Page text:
[eDebate] Genetics-don't count it out.

scottelliott at grandecom.net scottelliott
Sun Apr 6 17:26:38 CDT 2008


I am concerned that we will immediately jump back into another international
affiars debate topic after spending an entire year on the Middle East. It may
become nothing more than  ".... [insert new country here]" debates that
virtually mirror the Mideast debate. Example, can we seriously expect the
Russia debate to not involve Iranian denuclearization or discussions of the EU?

The problem with most domestic topics is that the elections and politics
debates, especially this year, will trump most case advantages. Reparations
would be good for a semester, but I doubt it would be enough for an entire
year. Urban policy may not be enough to trump the standard negative positions.

I revised the genetic engineering paper and have resubmitted it to the Topic
Committee. I think that it offers the best of both domestic and international
concerns. The topic covers areas of race and gender like no previous topic and
the international side (read EU, Russia and Latin America) have been covered.
The critical/philosophical ground on both sides is pretty amazing too. It would
be nice to listen to debates in which the critique authors actually discuss the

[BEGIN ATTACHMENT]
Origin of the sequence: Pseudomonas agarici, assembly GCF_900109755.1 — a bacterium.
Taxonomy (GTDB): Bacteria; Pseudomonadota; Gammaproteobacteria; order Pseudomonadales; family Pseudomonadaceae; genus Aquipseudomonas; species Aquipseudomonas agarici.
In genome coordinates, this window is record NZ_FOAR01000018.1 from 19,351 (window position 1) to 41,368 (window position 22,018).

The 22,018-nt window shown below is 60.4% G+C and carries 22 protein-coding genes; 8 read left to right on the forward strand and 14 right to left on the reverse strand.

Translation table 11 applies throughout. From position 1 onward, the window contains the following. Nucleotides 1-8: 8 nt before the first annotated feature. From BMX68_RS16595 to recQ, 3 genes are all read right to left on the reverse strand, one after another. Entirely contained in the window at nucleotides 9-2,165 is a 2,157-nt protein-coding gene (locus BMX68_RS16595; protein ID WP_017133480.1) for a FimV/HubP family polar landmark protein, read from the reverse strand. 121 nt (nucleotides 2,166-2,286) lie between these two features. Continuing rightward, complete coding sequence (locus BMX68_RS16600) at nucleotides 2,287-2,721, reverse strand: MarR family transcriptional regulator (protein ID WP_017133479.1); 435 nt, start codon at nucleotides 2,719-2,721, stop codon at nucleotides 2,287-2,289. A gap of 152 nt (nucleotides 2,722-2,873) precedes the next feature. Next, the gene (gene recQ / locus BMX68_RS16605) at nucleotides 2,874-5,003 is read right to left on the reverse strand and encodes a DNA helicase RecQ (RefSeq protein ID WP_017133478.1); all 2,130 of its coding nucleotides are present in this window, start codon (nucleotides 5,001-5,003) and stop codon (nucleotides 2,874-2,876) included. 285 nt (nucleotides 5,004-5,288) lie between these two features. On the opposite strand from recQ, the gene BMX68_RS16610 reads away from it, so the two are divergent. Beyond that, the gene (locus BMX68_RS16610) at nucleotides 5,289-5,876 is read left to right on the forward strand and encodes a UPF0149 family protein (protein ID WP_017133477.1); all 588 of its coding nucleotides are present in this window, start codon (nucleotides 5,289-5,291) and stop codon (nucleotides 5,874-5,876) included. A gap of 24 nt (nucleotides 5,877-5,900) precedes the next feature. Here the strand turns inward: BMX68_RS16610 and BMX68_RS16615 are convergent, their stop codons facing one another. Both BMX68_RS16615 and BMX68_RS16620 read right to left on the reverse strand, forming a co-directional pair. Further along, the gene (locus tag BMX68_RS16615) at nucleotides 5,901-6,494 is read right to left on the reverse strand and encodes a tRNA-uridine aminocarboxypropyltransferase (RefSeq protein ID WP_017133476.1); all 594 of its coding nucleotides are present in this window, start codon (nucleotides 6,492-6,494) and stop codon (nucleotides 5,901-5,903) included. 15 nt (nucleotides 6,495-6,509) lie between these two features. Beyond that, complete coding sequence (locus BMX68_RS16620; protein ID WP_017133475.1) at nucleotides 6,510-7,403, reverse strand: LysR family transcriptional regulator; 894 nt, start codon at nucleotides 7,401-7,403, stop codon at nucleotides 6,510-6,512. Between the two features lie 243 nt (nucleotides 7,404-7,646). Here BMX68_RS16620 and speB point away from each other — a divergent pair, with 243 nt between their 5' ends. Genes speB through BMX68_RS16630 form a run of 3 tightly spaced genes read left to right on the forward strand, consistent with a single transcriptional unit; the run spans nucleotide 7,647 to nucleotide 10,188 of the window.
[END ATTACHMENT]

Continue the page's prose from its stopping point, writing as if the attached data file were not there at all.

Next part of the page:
policy implications of their criticisms and have direct application to the
topic at hand. (see, e.g. Heidegger, Habermas and Zizek). I have even added a
section regarding politics and the upcoming elections. When the paper is posted
onto the Topic Blog, I encourage you all to consider it. If you want an advance
look, please e-mail me back. The proposed resolutions I settled on are:

1.  	Resolved: the United States Federal Government should substantially
restrict the research, development or use of recombinant deoxyribonucleic acid
genetic engineering through legislation, regulation or formal international
agreement.

2.  	Resolved: the United States Federal Government should substantially
restrict the research, development or use of genetic engineering through
legislation, regulation or formal international agreement.

3. Resolved: the United States Federal Government should substantially restrict
research, development, or use of genetic engineering.

4. Resolved the United States Federal Government should ban research, use or
development of genetic engineering.


Scott Elliott









More information about the Mailman mailing list